The plot of this novel is well-designed and is focused on a very charismatic and credible male character, Jonathan Smith. Jon, as his friends call him, is a doctor, but also a soldier. He is an intelligent man and full of resources, but not the classic perfect action man. He has faults, makes mistakes, but in the end he is also a bit lucky (as it always happens in novels).
Even if this book wasn’t written only by Ludlum, who would be dead the year after its publication, his touch is evident. In fact, despite being a very long book, it reads just as quickly, almost creating dependency, and has the right balance between action and introspection of the characters.
The theme, that of a pandemic caused voluntarily to obtain a financial return, makes you think. The scenario, although extreme, is however realistic and, precisely for this reason, gives the chills.
The scientific part, although it is not overly developed (for the benefit of the reader, who should not put up with any info-dump), is credible.
Among the characters I particularly liked Marty, a nerd with Asperger’s Syndrome. It was interesting to follow the fluctuation of his thoughts as the levels of the drugs changed in his body.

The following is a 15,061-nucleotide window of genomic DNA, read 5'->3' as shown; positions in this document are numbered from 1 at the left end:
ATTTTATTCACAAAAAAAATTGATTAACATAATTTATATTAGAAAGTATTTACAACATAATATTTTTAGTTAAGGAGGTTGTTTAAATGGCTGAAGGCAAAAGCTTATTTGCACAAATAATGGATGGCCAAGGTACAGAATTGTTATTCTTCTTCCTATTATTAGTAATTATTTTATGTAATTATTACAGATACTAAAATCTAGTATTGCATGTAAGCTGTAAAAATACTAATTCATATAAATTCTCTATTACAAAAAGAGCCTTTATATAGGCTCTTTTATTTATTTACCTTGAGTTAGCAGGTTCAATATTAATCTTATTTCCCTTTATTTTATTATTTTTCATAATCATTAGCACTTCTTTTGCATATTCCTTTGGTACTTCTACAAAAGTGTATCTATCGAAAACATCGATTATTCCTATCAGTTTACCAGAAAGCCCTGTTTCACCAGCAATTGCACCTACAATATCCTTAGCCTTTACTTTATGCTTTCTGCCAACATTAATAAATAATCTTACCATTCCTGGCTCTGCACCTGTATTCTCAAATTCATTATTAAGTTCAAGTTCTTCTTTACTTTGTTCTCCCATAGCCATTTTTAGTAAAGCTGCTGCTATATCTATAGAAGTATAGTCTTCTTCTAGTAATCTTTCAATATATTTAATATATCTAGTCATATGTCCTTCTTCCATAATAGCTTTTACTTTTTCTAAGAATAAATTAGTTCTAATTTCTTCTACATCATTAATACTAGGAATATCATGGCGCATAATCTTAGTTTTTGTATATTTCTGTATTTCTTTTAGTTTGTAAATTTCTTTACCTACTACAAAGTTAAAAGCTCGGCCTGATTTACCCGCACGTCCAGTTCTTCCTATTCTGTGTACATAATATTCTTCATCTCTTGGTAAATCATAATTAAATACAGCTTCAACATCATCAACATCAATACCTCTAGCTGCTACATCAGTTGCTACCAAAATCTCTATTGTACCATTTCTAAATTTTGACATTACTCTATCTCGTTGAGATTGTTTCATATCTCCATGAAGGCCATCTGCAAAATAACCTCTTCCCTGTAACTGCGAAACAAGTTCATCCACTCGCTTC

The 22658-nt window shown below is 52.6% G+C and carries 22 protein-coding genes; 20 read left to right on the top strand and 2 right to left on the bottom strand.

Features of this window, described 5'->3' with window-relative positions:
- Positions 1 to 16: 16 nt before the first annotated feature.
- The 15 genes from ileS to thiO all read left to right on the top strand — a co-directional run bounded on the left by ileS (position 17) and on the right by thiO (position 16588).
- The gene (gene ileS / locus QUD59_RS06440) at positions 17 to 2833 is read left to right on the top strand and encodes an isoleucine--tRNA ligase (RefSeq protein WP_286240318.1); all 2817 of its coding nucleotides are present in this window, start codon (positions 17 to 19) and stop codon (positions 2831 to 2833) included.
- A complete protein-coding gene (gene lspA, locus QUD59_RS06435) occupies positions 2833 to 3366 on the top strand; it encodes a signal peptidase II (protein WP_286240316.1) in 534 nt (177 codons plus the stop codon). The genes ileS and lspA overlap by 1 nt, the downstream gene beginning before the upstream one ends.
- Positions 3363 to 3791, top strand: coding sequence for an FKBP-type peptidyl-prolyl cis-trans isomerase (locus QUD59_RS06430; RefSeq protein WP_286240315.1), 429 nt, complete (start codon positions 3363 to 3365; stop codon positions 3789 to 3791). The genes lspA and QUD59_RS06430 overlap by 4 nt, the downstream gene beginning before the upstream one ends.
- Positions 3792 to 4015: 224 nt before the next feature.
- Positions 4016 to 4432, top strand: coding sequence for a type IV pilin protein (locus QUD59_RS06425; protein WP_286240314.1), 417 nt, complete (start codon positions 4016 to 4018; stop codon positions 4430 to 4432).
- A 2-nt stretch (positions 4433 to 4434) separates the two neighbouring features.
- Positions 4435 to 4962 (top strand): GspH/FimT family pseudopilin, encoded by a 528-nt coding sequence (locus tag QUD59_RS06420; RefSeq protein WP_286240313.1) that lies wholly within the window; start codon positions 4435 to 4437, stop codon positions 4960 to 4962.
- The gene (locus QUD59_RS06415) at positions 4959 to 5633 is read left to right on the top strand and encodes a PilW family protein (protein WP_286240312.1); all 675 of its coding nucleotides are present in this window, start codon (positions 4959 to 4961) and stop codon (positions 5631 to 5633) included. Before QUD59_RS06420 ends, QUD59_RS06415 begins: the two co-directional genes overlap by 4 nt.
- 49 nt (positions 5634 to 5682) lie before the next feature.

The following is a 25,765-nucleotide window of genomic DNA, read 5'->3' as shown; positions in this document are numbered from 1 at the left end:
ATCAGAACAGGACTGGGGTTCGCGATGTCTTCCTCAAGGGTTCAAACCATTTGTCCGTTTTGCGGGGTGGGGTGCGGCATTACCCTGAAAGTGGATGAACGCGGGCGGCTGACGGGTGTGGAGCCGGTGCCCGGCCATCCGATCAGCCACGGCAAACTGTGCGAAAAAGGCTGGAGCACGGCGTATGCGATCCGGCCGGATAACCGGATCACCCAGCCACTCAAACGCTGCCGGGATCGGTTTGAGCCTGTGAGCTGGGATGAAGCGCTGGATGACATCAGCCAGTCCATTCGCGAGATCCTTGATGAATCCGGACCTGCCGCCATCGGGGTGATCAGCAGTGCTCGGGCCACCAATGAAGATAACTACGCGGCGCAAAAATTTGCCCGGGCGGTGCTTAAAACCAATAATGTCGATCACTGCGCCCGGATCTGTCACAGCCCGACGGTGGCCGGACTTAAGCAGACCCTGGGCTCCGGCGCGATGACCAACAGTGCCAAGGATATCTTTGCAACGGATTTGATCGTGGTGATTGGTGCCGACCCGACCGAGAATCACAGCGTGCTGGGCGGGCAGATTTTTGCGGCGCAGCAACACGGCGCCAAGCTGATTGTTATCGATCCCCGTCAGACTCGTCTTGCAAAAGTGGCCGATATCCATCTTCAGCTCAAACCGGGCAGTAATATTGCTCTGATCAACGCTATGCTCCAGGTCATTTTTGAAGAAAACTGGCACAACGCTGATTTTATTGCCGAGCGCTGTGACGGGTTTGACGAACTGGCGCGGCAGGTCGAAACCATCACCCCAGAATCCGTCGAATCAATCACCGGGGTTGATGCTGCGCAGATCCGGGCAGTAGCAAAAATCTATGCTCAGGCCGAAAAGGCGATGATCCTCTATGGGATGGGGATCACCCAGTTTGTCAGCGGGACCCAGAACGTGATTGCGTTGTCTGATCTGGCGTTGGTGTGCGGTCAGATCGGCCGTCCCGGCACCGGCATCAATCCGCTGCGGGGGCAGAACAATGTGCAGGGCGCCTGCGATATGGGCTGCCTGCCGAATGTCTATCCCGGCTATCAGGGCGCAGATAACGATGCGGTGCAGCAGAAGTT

On the other hand, this novel is not without downsides, starting with an excessive head hopping. It is not functional to the story, so it seems almost causal and sometimes it makes you lose empathy with the characters.
The ending opens to a series of books that can be read separately with limited or no real subplot, which unfortunately sounds like a commercial operation. For this reason I do not think I’ll read more books in this series, because the next two, to which Ludlum participated (I cannot say to what extent) are posthumous, while all others are completely written by other authors.
Despite the downsides, I really enjoyed reading this book, so I still decided to give it full marks.
The Hades Factor on Amazon.